Laser mends minirisses
New laser welding robot works with the highest precisionRead out
If an aircraft turbine is damaged or an injection mold is used to make coffee machines or car taps, it becomes expensive. But that could change soon. Researchers at the Fraunhofer Institute for Material and Beam Technology (IWS) have developed a laser system that quickly and precisely eliminates tiny cracks in the components.
At first glance, coffee machines, car taps and aircraft turbines have nothing in common. And yet she calls Steffen Nowotny from the IWS in the same breath: "The new laser welding robot can repair expensive components such as turbines as well as complex tools, such as inserts for injection molding."
A flexible robot arm directs laser light exactly to the part of the component to be repaired: the crack or the broken corner. The energy of the laser beam makes the surface melt. Point by point, the light beam scans the workpiece to be machined and creates microscopic puddles no larger than a few tenths of a millimeter.
At the same time, a gas stream blows powder onto the surface, which joins the melt. Since the granules are very small - the diameter is in the range of micrometers - they melt completely in the laser beam and combine in a very short time very firmly with the base material.
New plant can work better on surfaces
"The laser process is very flexible and we can use metals such as titanium, nickel or cobalt, hard metals and even ceramics, depending on the component and application, so that cracks in tools can be closed or chipped edges can be added, " explains Nowotny. "We can faithfully reconstruct a few millimeters of material - enough to repair the filigree blades or panes of aircraft turbines damaged by the impact of a bird, for example." display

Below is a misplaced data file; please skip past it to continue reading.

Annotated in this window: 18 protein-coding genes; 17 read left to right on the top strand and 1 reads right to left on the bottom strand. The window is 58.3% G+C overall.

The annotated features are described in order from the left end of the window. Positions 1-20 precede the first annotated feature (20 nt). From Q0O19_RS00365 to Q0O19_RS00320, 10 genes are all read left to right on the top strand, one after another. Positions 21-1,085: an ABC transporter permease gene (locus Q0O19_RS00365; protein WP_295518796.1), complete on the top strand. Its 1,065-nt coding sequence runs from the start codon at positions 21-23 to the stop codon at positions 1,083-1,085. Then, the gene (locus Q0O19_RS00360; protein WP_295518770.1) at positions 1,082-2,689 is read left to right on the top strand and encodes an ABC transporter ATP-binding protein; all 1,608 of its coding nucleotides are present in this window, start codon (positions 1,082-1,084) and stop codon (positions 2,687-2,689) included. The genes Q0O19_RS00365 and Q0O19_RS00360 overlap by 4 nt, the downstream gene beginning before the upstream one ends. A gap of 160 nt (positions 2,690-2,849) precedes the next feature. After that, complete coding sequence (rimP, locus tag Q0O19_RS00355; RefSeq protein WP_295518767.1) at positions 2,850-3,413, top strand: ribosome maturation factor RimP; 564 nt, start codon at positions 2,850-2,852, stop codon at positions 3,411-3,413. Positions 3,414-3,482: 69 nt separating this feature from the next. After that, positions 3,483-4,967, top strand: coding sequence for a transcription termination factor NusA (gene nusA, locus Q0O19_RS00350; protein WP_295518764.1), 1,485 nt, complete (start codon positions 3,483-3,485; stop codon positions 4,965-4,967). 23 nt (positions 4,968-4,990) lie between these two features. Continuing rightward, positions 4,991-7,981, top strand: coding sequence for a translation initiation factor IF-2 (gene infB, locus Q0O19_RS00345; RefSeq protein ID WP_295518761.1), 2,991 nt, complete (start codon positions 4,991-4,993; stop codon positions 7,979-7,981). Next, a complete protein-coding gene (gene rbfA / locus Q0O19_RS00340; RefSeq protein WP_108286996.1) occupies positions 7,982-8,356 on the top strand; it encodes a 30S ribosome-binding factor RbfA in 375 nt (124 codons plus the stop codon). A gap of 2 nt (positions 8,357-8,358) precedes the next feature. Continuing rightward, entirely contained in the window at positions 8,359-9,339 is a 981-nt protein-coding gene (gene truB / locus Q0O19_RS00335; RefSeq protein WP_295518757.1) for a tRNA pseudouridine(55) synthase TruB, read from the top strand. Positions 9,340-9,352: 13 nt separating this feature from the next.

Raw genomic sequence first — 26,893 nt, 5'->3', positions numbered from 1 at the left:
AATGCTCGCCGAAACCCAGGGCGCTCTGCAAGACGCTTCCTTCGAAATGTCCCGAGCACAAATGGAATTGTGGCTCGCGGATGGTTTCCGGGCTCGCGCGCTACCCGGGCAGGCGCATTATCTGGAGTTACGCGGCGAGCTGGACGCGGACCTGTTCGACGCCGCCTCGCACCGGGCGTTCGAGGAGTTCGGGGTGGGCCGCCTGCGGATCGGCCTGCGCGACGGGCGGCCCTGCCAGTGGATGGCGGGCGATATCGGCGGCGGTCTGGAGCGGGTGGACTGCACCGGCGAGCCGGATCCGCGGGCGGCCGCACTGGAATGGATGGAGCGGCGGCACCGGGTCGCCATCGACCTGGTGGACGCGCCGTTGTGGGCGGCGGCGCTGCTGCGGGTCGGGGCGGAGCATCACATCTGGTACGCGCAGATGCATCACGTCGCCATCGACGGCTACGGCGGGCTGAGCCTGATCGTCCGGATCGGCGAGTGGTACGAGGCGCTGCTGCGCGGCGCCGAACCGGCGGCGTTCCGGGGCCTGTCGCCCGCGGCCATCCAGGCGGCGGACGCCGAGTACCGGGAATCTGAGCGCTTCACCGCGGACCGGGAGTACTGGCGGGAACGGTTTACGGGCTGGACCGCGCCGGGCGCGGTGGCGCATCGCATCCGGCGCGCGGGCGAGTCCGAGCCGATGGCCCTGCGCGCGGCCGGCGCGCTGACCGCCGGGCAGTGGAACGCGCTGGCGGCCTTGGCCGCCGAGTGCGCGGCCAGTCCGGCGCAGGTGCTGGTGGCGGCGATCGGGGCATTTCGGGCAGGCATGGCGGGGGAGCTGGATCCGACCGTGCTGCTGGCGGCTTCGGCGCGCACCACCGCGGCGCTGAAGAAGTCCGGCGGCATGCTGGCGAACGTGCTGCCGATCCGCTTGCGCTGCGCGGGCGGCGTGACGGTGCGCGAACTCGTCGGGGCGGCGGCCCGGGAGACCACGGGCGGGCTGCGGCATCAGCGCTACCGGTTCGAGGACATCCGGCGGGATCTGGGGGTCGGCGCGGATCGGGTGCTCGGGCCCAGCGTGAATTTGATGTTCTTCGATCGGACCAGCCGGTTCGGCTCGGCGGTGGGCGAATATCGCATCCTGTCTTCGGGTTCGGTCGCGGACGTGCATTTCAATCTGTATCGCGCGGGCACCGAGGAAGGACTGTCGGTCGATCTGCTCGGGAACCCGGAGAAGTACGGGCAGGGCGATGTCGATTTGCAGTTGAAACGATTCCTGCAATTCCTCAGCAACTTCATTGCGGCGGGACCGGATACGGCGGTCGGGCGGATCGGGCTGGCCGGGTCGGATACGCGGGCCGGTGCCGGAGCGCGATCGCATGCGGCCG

Laser cladding has been used for several years. With the new system, however, the surfaces can be processed more precisely than before. The Fraunhofer researchers use an innovative beam source, the fiber laser. It can apply material of unprecedented accuracy without straining the component. In this way, metal structures can be produced with a resolution of only 100 microns, which corresponds approximately to the thickness of a hair.
The robotic system for surfacing with the highest precision will be on show at the Euromold 2006 in Frankfurt from November 29 to December 2, 2006.
(idw - Fraunhofer-Gesellschaft, 08.11.2006 - DLO)